book clubs, women authors, women's stories and women's art are the four intertwined strands of this vine.

A New York subway ride

Kitty had no trouble finding the lawyer who handled the Berg’s estate.  She simply went to her computer and typed his name into a search and there he was. He had an office in Manhattan but when she called the number, it was no longer in service. He wasn’t listed in the phone book anymore and the trail seemed to end.

“Cal,” she knocked on the frame of his open office door. “Do you have a minute?”

Cal looked up. He’d been doing some figuring and his mind was off somewhere else. He looked confused by Kitty appearing at his door, something she never did.

“Problem?” he asked.

“No, not really. I, uh, I just need a little time off to, uh …  ” She didn’t know what to say.

“When?” he asked.

“Well, today if I could. Maybe a couple of hours extra at lunch?” she asked hesitantly, as if he might get angry.
He looked at his computer and then pressed a couple of keys. He stood up.

“Is it something private?” he asked.

“No. Not really. I’m trying to locate that lawyer who was handling everything for Alva but all I could find was his old office address in Manhattan. It’s downtown so I thought if I went there maybe someone in the building would know where he went,” she explained. Telling him now, it sounded foolish.

“Want me to come along? Maybe I can help,” he offered. “Anyway I can take you out for a good lunch. You’ve been here three weeks now. Time we got to know each other.”

They walked to the subway station three blocks away. There was a biting wind that whipped around every corner. Kitty pulled up the narrow collar on her coat up as far as it would go. She kept her chin down against the cold. The gray sky threatened snow. Cal’s breath came out in gasps, making small clouds that dissipated immediately. He didn’t talk until they were waiting on the platform.

“How about Italian?” he asked.

Kitty stared blankly at him, not knowing what to say.

“For lunch,” he grinned.

“Oh,” she was relieved. “Yes. I like spaghetti.”

“Good. I know a great place. Run by a family from Milan,” he said.

Kitty didn’t know where that was so she said nothing. The train came, screeching to a stop. The doors opened. People got off. She and Cal got on. It was her first time traveling underground, except for her mother’s tiny root cellar. She watched out the window at the dark tunnel and the lighted walls.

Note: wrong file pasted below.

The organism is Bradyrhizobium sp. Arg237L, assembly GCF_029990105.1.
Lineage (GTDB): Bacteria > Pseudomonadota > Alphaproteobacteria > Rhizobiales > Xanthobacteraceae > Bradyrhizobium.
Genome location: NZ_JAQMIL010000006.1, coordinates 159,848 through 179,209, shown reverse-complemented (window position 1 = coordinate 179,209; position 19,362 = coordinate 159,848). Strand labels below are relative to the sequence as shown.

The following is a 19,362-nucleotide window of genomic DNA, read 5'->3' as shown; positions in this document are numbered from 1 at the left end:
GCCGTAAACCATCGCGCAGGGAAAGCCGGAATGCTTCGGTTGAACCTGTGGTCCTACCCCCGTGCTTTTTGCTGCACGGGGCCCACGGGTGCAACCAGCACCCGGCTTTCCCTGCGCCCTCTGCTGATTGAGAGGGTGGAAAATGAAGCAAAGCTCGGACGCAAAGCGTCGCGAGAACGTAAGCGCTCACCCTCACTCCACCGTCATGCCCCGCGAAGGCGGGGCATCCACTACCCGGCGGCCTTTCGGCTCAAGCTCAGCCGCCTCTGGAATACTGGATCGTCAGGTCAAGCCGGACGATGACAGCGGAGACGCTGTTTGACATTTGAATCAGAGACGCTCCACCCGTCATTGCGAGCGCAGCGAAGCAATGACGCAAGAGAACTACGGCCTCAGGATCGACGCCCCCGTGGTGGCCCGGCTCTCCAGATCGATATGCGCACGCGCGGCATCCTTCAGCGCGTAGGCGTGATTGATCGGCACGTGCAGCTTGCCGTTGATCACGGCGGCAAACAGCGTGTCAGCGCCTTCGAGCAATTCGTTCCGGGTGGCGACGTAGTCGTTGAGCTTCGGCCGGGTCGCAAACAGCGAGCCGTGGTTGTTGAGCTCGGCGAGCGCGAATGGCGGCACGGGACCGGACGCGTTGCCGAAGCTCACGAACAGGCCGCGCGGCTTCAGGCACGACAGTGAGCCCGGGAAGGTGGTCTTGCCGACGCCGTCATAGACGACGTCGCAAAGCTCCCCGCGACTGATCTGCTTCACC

“First time in the subway?” Cal asked.

“I really haven’t been anywhere,” Kitty answered. “Except for the bus station when I first arrived, and the taxi ride to Alva’s, and my walks. I guess I must seem real strange to you.”

“I’m not from New York either,” Cal offered.  “Came here to go to college and then got my accounting degree and got my first job here. So I stayed.”

“Oh,” Kitty said. She didn’t know whether she should ask about anything else so she just watched out the window as the train rumbled along. They stopped once but Cal told her there was one more stop to go. She kept her hands folded on her lap. When they arrived, she followed Cal out of the train car and up the stairs to the street where the gray light seemed dazzling after the inside of the station. It was even colder here, the streets flanked by enormous tall buildings creating thin canyons that trapped the wind between the buildings. Cal asked for the address and they walked swiftly until they came to a huge building set back from the street by a wide plaza and banks of granite steps. Hordes of people swarmed all around going in many directions. Kitty was overwhelmed with the enormity of it all and confused by seeing so many people all intently rushing.

“Not like Brooklyn, is it?” Cal asked, his face next to her ear.

Kitty shook her head. They climbed the steps and Cal held a large glass door open for her. He led her to a huge desk where a couple of men in uniforms looked very official. Cal took the lead, first asking her the name of the law firm and the lawyer.

Kitty was amazed at the way he dealt with the men, at how he asked them for information, at how he negotiated with their reluctance, at the way he cajoled them into feeling important for helping him. They took out a big log book and started thumbing through it, going back, it seemed to Kitty, through many months of records. A couple of times Cal smiled at her and nodded. Finally one of the men stabbed at a page in the book with his index finger and said, “Here he is. I found him.”

Kitty Part 2, Episode Twenty-One

Post Comment

Sign up for the Mailing List!
(It will never go beyond this site -- ever.)

* = required field

The Novelette | copyright 2007-2018, all rights reserved